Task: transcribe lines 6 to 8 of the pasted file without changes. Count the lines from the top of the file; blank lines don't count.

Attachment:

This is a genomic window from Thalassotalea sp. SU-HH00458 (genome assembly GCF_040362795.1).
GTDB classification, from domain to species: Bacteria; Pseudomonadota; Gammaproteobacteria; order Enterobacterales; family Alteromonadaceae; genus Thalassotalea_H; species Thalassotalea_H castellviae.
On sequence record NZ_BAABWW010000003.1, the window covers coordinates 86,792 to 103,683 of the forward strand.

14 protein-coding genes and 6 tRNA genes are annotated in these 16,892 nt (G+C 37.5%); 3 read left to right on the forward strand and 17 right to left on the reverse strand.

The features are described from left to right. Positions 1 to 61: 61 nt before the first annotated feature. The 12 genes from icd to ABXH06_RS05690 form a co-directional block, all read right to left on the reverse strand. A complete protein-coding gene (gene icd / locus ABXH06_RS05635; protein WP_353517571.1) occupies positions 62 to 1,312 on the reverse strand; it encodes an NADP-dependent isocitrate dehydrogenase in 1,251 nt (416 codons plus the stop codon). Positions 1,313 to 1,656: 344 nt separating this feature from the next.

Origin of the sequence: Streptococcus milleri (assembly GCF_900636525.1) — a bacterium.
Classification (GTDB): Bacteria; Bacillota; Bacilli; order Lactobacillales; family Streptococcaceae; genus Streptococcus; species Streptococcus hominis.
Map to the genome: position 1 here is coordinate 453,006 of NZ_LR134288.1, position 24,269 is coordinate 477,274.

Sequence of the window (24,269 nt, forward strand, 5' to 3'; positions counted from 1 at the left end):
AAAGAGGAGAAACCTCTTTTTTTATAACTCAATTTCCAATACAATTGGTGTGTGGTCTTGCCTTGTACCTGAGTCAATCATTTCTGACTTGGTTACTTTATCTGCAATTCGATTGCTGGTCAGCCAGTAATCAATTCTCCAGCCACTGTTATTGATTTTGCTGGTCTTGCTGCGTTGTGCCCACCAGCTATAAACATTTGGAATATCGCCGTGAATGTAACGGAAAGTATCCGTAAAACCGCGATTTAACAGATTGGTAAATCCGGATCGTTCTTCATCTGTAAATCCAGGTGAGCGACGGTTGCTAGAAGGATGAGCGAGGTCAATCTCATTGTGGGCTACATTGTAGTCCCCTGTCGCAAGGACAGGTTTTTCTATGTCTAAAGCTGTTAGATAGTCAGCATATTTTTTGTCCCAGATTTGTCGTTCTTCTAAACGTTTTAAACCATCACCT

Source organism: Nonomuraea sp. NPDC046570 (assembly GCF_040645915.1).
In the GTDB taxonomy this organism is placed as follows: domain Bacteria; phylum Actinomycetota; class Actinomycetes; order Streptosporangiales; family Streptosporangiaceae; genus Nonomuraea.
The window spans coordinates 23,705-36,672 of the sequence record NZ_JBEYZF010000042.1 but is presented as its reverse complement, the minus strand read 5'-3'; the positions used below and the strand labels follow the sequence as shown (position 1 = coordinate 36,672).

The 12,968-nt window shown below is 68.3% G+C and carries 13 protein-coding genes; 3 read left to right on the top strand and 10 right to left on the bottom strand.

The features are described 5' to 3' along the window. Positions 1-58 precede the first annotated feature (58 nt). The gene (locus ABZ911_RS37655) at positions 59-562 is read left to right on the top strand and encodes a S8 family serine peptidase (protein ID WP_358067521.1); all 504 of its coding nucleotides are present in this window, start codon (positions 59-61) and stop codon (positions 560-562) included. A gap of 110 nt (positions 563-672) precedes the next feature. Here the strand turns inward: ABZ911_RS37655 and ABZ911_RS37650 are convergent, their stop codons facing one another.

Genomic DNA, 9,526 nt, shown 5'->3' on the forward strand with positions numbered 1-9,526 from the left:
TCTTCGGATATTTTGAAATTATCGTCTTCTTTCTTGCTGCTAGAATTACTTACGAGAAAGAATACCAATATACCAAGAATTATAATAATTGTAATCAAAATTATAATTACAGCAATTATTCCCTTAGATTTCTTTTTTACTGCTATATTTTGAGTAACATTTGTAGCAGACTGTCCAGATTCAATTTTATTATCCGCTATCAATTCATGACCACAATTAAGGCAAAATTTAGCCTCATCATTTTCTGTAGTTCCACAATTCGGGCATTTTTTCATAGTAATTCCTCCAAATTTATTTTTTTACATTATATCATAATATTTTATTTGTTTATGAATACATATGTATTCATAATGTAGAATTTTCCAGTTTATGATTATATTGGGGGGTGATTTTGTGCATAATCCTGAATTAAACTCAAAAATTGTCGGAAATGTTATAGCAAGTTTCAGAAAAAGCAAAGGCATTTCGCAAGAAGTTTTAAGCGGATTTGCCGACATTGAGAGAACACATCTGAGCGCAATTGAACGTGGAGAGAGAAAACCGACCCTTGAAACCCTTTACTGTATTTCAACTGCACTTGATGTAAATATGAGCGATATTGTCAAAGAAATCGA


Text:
Origin of the sequence: Streptococcus milleri (assembly GCF_900636525.1) — a bacterium.
Classification (GTDB): Bacteria; Bacillota; Bacilli; order Lactobacillales; family Streptococcaceae; genus Streptococcus; species Streptococcus hominis.
Map to the genome: position 1 here is coordinate 453,006 of NZ_LR134288.1, position 24,269 is coordinate 477,274.